If there was still a flicker of doubt whether the Federal Reserve would keep rates on hold this week, it was extinguished by Friday’s jobs data. With non-farm payrolls adding 266,000 – a ten-month high – and hourly earnings rising only 0.2%, the U.S. central bank can confidently stick to the script rolled out since rate-setters sliced 25 basis points off the Federal Funds rate in October.

The pause should let American investors focus fully on preparations for the holiday season, leaving any portfolio adjustments until the new year. “Strong payroll numbers and weak wage growth is the best of both worlds,” says Nela Richardson, investment strategist at Edward Jones. “The Fed looks smart.”

Nevertheless, financial advisors and their clients will have much to ponder when they re-set their investment strategies for 2020 – on both domestic and international fronts. JP Morgan Asset Management global market strategist Jack Manley advocates remaining overweight in equities. “There is no alternative,” he says, in the current interest-rate environment, but he also argues for a fixed-income allocation focused on duration as a ‘set-it-and-forget-it’ insurance policy. “When the downturn comes, it’ll do what it’s supposed to do.”

On October 30, the Fed surprised no one by lowering its target rate to 1.50-1.75%. This completed a three-stage loosening of monetary policy, started in July, which follows a well-established playbook used three times in the 1990s under Alan Greenspan. Subsequent commentary has reinforced expectations that the Fed considers three consecutive cuts sufficient to ward off a sharp slowdown.

“We’re still seeing a rise in nationalism and protectionism, which is not good for the global or the domestic U.S. economy.”
Scott Brown
Raymond James
Fed Chairman Jerome Powell said the U.S. economy had proved “resilient” to headwinds and only a “material reassessment” of the economic outlook would prompt a re-think. Neither economic data nor political developments since October warrant a shift from Powell’s declaration of intent. With the Fed in ‘wait-and-see’ mode – which some expect to last well into the 2020 electoral cycle – can investors also afford to sit back?

Despite the Fed’s intervention, it is still a mixed picture for the U.S. economy, with consumer spending picking up the slack as business activity continues to be weighed down by an uncertain global outlook – largely driven by protracted U.S.-China trade discussions. This division was seen starkly in Q3 2019 GDP data, with a revised growth rate of 2.1% largely delivered by consumers, albeit with business investment shrinking less than previously estimated.

December 15 could be a red-letter day for investors as this is when tariffs are due to be imposed on Chinese imports worth $156 billion, including consumer items such as mobile phones, laptops and clothing. If no ‘phase one’ deal is reached and new tariffs are introduced, business investment could be delayed further and the prospects for both U.S. and international equities could weaken. “We can expect a little anxiety before December 15 and a little queasiness afterwards,” says Richardson, if no deal materializes.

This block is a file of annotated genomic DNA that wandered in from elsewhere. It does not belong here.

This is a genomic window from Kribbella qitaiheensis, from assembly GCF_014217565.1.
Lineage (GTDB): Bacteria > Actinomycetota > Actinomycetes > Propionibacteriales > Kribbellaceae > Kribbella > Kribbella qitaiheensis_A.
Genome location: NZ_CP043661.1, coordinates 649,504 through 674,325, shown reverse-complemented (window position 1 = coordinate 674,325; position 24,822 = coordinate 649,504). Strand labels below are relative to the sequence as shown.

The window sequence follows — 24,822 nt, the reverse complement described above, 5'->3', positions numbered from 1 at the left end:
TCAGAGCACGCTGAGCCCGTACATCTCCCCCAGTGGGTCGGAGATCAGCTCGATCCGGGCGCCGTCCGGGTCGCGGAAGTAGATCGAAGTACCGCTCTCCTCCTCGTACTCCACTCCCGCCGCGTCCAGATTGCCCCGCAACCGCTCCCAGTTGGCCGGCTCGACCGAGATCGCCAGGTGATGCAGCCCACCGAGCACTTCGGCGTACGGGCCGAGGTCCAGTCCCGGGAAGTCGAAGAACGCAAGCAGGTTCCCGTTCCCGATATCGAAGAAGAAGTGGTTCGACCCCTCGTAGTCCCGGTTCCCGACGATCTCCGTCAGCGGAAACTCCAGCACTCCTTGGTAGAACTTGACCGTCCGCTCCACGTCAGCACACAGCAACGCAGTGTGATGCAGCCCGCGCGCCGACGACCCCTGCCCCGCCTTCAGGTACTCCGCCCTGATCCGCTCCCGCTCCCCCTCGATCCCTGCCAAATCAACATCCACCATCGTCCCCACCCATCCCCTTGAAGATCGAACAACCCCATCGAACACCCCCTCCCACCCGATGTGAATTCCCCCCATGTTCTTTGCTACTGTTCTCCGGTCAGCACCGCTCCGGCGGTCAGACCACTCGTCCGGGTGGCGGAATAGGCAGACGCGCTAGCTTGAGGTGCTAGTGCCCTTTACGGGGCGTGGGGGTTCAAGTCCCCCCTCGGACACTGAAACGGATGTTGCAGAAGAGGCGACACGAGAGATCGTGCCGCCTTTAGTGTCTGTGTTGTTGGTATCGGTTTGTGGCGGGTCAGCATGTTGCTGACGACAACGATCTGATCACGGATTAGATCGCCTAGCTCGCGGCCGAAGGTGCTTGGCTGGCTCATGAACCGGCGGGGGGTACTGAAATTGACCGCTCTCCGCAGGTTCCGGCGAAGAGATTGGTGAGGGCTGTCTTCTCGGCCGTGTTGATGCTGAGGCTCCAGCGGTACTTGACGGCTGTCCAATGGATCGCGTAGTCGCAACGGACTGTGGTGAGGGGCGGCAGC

But few, if any, are expecting a recession in 2020. Nevertheless, a new year reappraisal is always prudent, especially after a year in which equity returns have been so strong. As Manley notes, “After 11 years, we’re clearly closer to the end of this expansion cycle than the beginning.” Overweight equities may still be the only game in town but advisors should prepare for bumps in the road that may jolt in 2020.

Michael Turvey, senior strategist, Institutional Trading Education, TD Ameritrade, says advisors might want to rein in investor exposure to 2019’s biggest success stories. “Most sectors went up in line with the S&P, but investors may want to check their exposures to over-performing sectors, such as technology,” says Turvey, suggesting innovative healthcare stocks might be worth exploring in 2020.

A falling dollar could also prompt investors to look beyond U.S. borders, Turvey suggests. “U.S. investors tend to have a strong home-field bias and international stocks have certainly under-performed for a number of years. But a weakening dollar could mean it’s time to look again at emerging markets,” he notes.

Scott Brown, chief economist, Raymond James, also believes investors should think globally in 2020, suggesting emerging markets might be due a resurgence. Again, much may hang on the tone set by U.S.-China negotiations. “We’re still seeing a rise in nationalism and protectionism, which is not good for the global or the domestic U.S. economy,” says Brown.

Manley agrees there are good reasons for investors to adopt a somewhat cautious outlook for 2020, but says the interest-rate environment demands a focus on equities. This may mean favouring the balance sheet stability and earnings quality of large-cap stocks over smaller firms. It could also imply a tilt toward cyclical and value stocks, perhaps in the financial and energy sectors, where dividends may support overall returns.

More broadly, he posits that advisors should consider recommending a stronger and longer equity component to retiree portfolios than has been traditional. “Our overall approach to asset allocation is a little antiquated,” he argues. “That slide to 100% bonds doesn’t cut it when we’re living longer and have not saved enough for a long retirement. We have to take on more risk, and equity risk in particular.”